Sunday, August 07, 2016

Case o' The Week: Ninth cuts him free (on 924(c)) -- Benally and Mens Rea for "Crimes of Violence"

Hon. Judge Noonan

The Ninth's not buffaloed, Springfield. United States v. Benally, 2016 WL 4073316 (9th Cir. Aug. 1, 2016), decision available here.

Players: Decision by Judge Noonan, joined by Judges D.W. Nelson and O’Scannlain. Big win by D. Arizona AFPD Dan Kaplan.

Facts: Benally was convicted of a § 924(c) charge, with a federal involuntary manslaughter (18 USC § 1112) as the underlying “crime of violence.” Id. at *1.

Issue(s): “Joe Arviso Benally appeals a jury conviction for involuntary manslaughter under 18 U.S.C. §§ 1112 and 1153 and for using a firearm in connection with a “crime of violence” under 18 U.S.C. § 924(c).” Id. at *1.

Held: “We hold that involuntary manslaughter is not a ‘crime of violence’ and reverse the § 924(c) count of conviction.” Id. at *1. “After Leocal and Fernandez–Ruiz, a ‘crime of violence’ requires a mental state higher than recklessness—it requires intentional conduct. See Covarrubias Teposte, 632 F.3d at 1053 (“The effect of our holdings is that in order to be a predicate offense under either 18 U.S.C. § 16 approach, the underlying offense must require proof of an intentional use of force or a substantial risk that force will be intentionally used during its commission.” (quoting United States v. Gomez–Leon, 545 F.3d 777, 787 (9th Cir. 2008))). Involuntary manslaughter under § 1112, requiring a lesser mental state of “gross negligence,” prohibits conduct that cannot be considered a “crime of violence” under § 924(c)(3). Under the categorical approach, therefore, involuntary manslaughter cannot be a “crime of violence.” Springfield’s opposing rule is clearly irreconcilable with the reasoning and results of Leocal and Fernandez–Ruiz and is no longer good law. Benally's § 924(c) count of conviction for using a firearm in connection with a ‘crime of violence” is REVERSED.’ Id. at *4.

Of Note: In a dusty old decision, the Ninth had held that involuntary manslaughter under § 1112 was a crime of violence, concluding that “gross negligence” was sufficient mens rea for a c.o.v. United States v. Springfield, 829 F.2d 860 (9th Cir. 1987). Here, a mere three-judge panel concludes that Springfield is no longer good law – no en banc court involved. This welcome result is courtesy of our friend, Miller v. Gammie, 335 F.3d 889 (9th Cir. 2003) (en banc): a case that allows a three-judge panel to determine that Ninth caselaw is “effectively overruled” by intervening higher authority (in this case, the intervening authority was Leocal and Fernandez-Ruiz).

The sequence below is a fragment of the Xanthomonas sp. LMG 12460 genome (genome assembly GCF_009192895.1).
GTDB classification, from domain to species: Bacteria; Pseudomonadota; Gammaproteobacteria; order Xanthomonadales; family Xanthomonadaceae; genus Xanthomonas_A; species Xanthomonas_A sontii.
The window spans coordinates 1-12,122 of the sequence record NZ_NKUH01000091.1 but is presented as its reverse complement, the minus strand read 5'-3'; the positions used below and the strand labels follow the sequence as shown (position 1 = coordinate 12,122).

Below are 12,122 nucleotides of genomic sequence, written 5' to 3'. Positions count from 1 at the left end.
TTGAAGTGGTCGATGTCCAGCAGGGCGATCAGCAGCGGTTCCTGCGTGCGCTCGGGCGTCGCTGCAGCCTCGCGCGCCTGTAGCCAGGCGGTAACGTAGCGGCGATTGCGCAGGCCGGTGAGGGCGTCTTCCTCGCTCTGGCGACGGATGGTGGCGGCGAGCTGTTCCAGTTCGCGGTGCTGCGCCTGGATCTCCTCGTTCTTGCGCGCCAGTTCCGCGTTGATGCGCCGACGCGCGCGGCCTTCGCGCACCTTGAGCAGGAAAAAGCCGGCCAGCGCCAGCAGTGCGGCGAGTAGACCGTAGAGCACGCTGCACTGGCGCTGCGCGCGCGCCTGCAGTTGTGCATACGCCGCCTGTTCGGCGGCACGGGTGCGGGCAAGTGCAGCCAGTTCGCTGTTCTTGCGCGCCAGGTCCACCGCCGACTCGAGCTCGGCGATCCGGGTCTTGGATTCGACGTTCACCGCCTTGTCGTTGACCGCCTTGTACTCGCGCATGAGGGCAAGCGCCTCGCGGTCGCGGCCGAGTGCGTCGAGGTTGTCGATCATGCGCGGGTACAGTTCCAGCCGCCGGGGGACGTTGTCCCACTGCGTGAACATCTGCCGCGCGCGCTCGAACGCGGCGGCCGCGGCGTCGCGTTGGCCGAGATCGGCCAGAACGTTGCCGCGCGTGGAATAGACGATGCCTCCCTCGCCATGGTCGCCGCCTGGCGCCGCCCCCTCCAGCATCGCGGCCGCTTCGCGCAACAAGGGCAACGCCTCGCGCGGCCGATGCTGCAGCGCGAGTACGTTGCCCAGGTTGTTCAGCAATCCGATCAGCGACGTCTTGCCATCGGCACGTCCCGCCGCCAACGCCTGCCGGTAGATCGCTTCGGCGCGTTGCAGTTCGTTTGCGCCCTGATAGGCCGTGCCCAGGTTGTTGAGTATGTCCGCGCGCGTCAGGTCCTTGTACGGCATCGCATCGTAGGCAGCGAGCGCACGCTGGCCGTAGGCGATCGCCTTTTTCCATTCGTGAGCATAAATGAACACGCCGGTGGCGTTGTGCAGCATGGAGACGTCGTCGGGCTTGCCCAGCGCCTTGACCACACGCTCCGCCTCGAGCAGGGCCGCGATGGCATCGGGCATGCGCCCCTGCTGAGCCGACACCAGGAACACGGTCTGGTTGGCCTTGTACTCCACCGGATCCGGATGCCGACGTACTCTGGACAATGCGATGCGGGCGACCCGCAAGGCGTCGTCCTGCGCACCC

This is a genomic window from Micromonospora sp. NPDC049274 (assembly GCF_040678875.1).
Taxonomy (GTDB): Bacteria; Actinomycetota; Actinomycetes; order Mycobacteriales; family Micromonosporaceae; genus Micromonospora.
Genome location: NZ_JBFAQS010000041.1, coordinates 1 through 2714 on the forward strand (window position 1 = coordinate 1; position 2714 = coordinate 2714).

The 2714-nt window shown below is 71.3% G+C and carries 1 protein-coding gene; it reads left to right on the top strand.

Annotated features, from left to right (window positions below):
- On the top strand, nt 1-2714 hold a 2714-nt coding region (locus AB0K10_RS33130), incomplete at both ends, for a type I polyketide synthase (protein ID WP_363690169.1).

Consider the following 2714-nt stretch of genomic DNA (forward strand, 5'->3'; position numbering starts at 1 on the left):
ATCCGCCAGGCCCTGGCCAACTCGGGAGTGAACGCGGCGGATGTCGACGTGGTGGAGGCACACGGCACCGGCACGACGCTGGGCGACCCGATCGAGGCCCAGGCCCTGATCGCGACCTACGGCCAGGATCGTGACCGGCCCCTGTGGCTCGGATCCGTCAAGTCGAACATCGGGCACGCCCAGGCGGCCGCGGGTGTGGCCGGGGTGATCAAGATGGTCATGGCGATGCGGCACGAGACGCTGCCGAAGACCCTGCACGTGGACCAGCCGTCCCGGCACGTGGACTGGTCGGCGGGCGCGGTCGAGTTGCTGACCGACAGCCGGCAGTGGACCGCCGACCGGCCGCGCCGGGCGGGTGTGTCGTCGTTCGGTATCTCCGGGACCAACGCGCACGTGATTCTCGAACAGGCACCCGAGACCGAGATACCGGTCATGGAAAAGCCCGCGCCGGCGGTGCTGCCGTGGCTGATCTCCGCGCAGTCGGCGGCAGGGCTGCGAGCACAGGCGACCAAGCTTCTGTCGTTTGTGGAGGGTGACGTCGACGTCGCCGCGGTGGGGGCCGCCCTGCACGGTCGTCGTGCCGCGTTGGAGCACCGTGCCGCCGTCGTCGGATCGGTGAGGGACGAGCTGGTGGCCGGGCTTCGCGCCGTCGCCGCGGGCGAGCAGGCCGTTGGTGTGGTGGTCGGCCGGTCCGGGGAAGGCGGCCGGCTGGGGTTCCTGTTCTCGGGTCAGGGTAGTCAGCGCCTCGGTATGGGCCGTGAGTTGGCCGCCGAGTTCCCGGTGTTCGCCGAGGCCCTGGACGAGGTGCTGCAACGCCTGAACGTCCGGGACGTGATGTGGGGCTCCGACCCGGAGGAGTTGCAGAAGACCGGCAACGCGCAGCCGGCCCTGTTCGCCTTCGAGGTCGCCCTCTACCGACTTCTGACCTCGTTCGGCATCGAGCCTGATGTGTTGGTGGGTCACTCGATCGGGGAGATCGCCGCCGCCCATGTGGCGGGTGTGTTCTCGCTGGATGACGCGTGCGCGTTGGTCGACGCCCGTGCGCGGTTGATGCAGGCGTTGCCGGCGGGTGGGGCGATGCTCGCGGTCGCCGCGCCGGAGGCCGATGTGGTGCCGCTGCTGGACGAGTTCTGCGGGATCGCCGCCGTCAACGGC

For Johnson warriors, Miller v. Gammie is the broom three-judge panels will use to sweep out cobwebbed Ninth law. Judge Noonan’s analysis is a clear and helpful guide for that housekeeping. See Benally at *3.

How to Use: This tip seems self-evident, but because the government is throwing everything against the Johnson barn door it is worthwhile to point it out. Neither Leocal or Fernandez-Ruiz discuss the mens rea necessary to commit a “crime of violence” for § 924(c). Instead, those cases interpret the “crime of violence” mens rea for 18 USC § 16. Judge Noonan undertakes the common sense analysis in Benally: “because the wording of the two statutes is virtually identical, we interpret their plain language in the same manner.” Id. at *3 (footnote omitted). Benally teaches that Johnson is the hammer: the whole USC and USSG look like nails.
For Further Reading: In a bevy of briefs urging Johnson stays, the government has told district courts that they should look to the Ninth’s Jacob and Gardner stayed SOS cases.
  We agree: that brace of cases is critical to the stay analysis.
  On August 1, the Ninth Circuit lifted the stays on both of these cases, over briefed government objection, and sent them both to the district court to get them resolved. See Jacob v. United States, No. 15-73302 (9th Cir. Aug. 1, 2016) (Ord.), Gardner v. United States, No. 15-72559, No. 15-73302 (9th Cir. Aug. 1, 2016) (Ord.).
  Folks are incarcerated, overserving illegal sentences, and deserve their day in court: let’s get this litigation rolling. See United States v. Castilleja, 2016 WL 3024108 (E.D. Wa. May 5, 2016) (Ord. denying stay).

Image of the Honorable Judge Noonan from  (Incidentally, photographer Christopher Michel’s excellent series of photos of Judge Noonan highly commended )

Steven Kalar, Federal Public Defender N.D. Cal. Website at


Labels: , , , ,


Post a Comment

<< Home